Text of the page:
Collier: College football playoffs defy easy solution
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Some of the best minds at some of the top educational institutions in this great country are working diligently even as we speak on the method by which we can all enjoy a playoff system for college football.
So, naturally, you may abandon all hope.
Just to keep afloat the daydream that a meaningful, reasonably sane system of deciding the national champion can actually be delivered without the introduction of firearms, these same geniuses plan to convene twice this month in Chicago with pretty much the same set of going-nowhere ideas on the table.
The problem is that there are competing interests from multiple directions, as the interests of the individual conferences do not necessarily match the interests of the bowls, which do not necessarily match the interests of the individual schools, which do not necessarily match the interests of all the various media generals behind the scenes, which do not necessarily match the interests of the athletes, which do not necessarily match the interests of educators.
I know -- educators? How did they get a seat at this table?
Next someone will suggest the fans have a say.
So, yes, it's complicated.
Even though college basketball has figured out how you can boil 346 Division I-A schools into a successful tournament funnel that yields a viable, dynamic, hyper-successful product by the beloved name of March Madness that plays out over three weekends, college football simply can't manage to even agree on a format despite having 224 fewer teams to sort out.
Take something as simple as Pitt-Penn State.
There is essentially universal agreement that Pitt and Penn State should play each other in football every autumn, and most of those in agreement know in their heart of hearts, their spleen of spleens, that this traditional rivalry should be the last game of the season for both schools because, that way, even if your team stinks, you can still save your whole miserable year by beating the snot out of those reptiles three hours up or down the road.
But do we have such an arrangement? Not hardly. We have some kind of limited engagement scheduled for later this decade, but to be real, you're more likely to find weapons-grade uranium in your garage than you are to witness the full restoration of Pitt-Penn State to its proper place in college football's national tapestry.
Against such a backdrop, a college football playoff seems like fantasy, but let's play along for at least the rest of this column.
The various proposals are roughly these:
The so-called Plus One solution, in which two teams are selected to play for the national championship after all the bowl games, as though those two teams would be perfectly obvious as all contentiousness miraculously rinses away.
Last year, there was a minimum of squawking when Alabama and LSU played for the national title, as they were, by most interpretations, the top two teams, even though Alabama already had won an Alabama-LSU game earlier. Under the Plus One miracle, would they have played a third time?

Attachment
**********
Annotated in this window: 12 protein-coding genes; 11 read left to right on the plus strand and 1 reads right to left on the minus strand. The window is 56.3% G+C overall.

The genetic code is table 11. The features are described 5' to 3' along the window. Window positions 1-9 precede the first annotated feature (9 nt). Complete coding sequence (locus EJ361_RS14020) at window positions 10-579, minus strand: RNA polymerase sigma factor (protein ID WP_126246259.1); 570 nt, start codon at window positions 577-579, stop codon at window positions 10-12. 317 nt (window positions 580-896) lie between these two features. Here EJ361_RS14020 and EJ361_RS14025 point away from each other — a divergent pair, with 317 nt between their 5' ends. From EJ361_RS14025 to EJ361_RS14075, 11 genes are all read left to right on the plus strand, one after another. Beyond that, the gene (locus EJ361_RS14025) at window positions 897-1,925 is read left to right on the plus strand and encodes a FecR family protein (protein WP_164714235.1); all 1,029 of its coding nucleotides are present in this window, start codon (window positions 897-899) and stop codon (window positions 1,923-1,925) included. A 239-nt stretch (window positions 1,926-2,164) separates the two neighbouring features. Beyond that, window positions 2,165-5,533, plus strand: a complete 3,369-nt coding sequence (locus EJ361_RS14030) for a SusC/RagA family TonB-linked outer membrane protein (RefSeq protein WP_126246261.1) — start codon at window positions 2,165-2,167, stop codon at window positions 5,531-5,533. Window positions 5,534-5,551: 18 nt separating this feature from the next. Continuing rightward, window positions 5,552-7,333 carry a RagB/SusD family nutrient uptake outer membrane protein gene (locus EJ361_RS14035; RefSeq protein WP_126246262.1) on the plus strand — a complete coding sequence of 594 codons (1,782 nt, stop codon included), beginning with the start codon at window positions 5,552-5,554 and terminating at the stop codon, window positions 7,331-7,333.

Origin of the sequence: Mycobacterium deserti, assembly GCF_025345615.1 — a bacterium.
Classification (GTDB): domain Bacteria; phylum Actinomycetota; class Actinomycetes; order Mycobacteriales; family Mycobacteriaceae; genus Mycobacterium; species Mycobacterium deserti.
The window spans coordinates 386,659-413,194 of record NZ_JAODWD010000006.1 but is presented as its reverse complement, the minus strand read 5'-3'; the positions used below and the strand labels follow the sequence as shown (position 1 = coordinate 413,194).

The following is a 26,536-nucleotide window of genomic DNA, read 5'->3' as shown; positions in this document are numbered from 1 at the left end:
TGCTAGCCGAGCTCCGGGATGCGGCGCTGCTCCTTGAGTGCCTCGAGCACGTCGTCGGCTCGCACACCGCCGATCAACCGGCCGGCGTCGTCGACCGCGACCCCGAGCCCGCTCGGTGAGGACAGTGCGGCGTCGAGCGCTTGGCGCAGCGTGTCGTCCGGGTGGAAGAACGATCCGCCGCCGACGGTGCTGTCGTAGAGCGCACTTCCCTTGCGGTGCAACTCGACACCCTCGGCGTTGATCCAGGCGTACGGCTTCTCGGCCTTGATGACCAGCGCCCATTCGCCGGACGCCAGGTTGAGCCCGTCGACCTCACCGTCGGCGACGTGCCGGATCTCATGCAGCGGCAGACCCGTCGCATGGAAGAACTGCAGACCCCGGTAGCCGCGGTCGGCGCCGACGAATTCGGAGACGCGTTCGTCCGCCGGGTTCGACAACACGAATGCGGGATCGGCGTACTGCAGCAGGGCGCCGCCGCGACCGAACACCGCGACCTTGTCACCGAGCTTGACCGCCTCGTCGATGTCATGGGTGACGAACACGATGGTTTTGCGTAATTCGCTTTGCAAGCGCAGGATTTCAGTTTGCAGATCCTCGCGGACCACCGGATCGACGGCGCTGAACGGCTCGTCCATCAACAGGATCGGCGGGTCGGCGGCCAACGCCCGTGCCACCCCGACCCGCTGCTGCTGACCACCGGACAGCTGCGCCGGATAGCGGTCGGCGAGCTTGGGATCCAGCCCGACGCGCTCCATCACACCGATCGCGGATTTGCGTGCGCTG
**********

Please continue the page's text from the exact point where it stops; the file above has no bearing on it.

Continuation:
Scratch Plus One.
The Four-Team Playoff.
Really? All kind of problems. Who picks 'em? A selection committee like with basketball? A newly launched BCS 2.0? Do they have to be conference champions? Where will the semifinals be played, campus sites? What international relief agency will be responsible for the horror in the camp of the No. 5 team?
The Three Plus One Solution.
This is supposed to be the three highest-rated conference champions and the highest-rated at-large team. Again, what relief agency will tend to the fourth highest-rated conference champion?
This seems to be getting us nowhere.
In situations like this, professional consultants often say the problem needs a new set of eyes.
Maybe we should turn the whole thing over to the Roger Clemens jury, being careful not to wake those who've nodded off.
Perhaps the Allegheny County Reassessment Board could take the college football playoff question under advisement, with the hope of getting back to us in, say, 2019.
Hey, what about this? I wonder if the Commissioner of Baseball, Alan "Bud" Selig, might figure out a way to have the participants in a college football playoff determined by the result of baseball's All-Star Game.
One school from each state of the cities represented by members of the AL and NL starting lineups, plus a wild-card bracket based on the home states of both leagues' bullpens.
It's a start, Bud. Lay your magic on it.
If anyone asks me (likelihood of zero), my preference is not the Plus One or the Three Plus One, but the Plus 16, or as I like to think of it, the Plus 122-106.
I say death to the 75 bowl games. Appoint a committee as in basketball. They put 16 teams in a one-and-done bracket as in basketball. It plays on four successive Saturdays in December, only one more than in basketball.
Interest would be gigantic. Profits doubly gigantic. No one would whine when it was over. It would eliminate the Busted Tailpipe Bowl. It's a win, win, win, win.
And, of course, it's absolutely impossible.
First Published June 3, 2012 12:00 am